I wasn’t raised in a Christian home. I didn’t have God-fearing parents or any real exposure to Christ during my childhood. In fact, my parents were exact opposites. My mother didn’t follow any solid beliefs but considered herself a Catholic by association, and in contrast, my biological father was a devout Hindu. My parents divorced when I was only three years old, so I guess you can say my heart hardened at a very young age. Growing up, I always had two conflicting explanations of God and the after-life, which ultimately led me to believe that there wasn’t one.
My grandparents, who were a little more serious about their Catholic faith, died when I was nine. That was the end of my experience with Catholicism. Around the same time, my biological father moved across the country and started another family. As far back as I can remember, I had no real purpose, no ambitions or dreams. I was just there. Existing.
With no clear direction, I was always easily influenced with the things around me. By the age of twelve, I was already drinking alcohol. By fourteen, I was the neighborhood stoner. By seventeen, I had been suspended from school for selling drugs on campus. The foundation of instability in my life was clearly visible.
My mom, a single-mother, struggled to make ends meet. Needless to say, I had no college fund and my below-average grades and overall lack of interest, left me with zero scholarships. There was little opportunity for me after high school, so I enlisted in the military. The following March after graduation, I was sent to basic training and began my career as a United States Sailor in the Navy. I was barely an adult but being independent was a good feeling. I was forced to suppress my drug-use to pass the military’s entrance qualifications so I resorted to a senseless amount of drinking. By the time I was 19, I was already facing behavioral consequences. A substance-abuse counselor on the military base I was stationed at, recommended in-patient treatment among many other anti-depressant medications.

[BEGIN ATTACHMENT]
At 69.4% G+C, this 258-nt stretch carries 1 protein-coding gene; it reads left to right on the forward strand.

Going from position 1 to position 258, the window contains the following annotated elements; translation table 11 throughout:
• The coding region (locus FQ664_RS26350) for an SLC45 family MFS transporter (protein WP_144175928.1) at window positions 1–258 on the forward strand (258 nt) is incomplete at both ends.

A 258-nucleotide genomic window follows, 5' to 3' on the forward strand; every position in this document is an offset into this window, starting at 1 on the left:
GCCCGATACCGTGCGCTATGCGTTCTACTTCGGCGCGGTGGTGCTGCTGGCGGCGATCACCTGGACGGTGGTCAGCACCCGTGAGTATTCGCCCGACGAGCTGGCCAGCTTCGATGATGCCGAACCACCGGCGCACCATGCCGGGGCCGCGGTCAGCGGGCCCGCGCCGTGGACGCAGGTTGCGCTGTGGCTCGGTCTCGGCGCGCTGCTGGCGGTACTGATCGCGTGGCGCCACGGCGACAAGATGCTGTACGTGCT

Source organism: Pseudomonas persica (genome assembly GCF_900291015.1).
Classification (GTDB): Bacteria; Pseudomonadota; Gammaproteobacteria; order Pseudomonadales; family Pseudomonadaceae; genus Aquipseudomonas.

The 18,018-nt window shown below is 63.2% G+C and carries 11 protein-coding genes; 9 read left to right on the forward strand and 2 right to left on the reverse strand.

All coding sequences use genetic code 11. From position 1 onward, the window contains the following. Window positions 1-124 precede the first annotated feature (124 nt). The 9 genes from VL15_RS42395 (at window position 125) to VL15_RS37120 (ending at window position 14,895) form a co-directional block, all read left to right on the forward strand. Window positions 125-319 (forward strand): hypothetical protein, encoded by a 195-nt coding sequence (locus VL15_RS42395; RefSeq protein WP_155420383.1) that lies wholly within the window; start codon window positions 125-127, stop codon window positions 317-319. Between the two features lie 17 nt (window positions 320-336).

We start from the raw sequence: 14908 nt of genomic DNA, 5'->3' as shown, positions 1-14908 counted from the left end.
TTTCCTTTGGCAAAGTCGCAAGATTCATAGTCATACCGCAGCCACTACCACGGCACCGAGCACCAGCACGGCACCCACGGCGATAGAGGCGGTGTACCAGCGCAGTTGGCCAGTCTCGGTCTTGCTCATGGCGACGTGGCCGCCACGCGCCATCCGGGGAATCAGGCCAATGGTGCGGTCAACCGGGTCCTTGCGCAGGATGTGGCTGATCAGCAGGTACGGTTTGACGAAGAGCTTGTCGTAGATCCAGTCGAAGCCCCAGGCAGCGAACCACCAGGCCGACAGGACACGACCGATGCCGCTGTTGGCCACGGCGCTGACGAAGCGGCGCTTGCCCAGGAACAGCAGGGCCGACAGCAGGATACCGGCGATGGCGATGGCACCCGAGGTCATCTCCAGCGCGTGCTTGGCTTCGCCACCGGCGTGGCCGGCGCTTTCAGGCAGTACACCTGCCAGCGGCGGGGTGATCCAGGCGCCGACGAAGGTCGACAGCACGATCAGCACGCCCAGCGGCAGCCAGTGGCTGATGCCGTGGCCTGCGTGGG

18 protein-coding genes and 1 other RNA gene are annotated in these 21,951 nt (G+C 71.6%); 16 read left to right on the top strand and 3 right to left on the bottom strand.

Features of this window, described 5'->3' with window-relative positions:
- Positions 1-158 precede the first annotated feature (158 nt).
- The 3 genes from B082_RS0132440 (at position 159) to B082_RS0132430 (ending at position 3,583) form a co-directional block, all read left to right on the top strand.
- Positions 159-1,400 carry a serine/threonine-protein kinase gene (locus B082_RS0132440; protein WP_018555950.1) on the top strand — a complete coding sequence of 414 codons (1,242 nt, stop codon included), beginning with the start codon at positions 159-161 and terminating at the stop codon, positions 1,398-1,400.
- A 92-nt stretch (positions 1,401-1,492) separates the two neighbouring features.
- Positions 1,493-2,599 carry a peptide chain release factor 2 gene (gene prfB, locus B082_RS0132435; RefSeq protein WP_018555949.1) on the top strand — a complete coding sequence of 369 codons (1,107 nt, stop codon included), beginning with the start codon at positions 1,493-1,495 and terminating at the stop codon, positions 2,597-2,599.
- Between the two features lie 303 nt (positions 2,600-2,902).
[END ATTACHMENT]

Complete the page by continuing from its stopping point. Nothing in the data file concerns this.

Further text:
Initially, I agreed to rehab. I spent forty-one days digging up nineteen years of trauma. At one point, I had a breakdown and refused all further treatment prescribed by the institution. As a result, the military was forced to discharged me with honorable conditions.
When I returned home, my mom had divorced her second husband, sold her house and moved to another state with her new boyfriend. I stood with her for a number of months and began falling back into my old way of life. A self-destructive pattern of drug abuse, drinking, and exhausting my every effort to dismiss the problems within.
Later that year, I began dating a Pastor’s daughter. She would often try to share her faith with me but I continuously shrugged off her words, expressing no interest. During an alcoholic rage I reached my lowest point and found myself arrested and facing a felony. By the time I came back to my senses, I was handcuffed to hospital bed in the psychiatric unit.
This is where I met Jesus. It wasn’t at a church function. It was at the lowest point of my life. I was fully convinced that I was spending the next few years of my life in a cell.
”If you’re real…please help me!” I cried out to a God I didn’t even fully believe in. Seven days later, I was released from custody and enrolled into a treatment program that helped me kick-start my recovery and a friend I met at the hospital invited me to join him at a church service.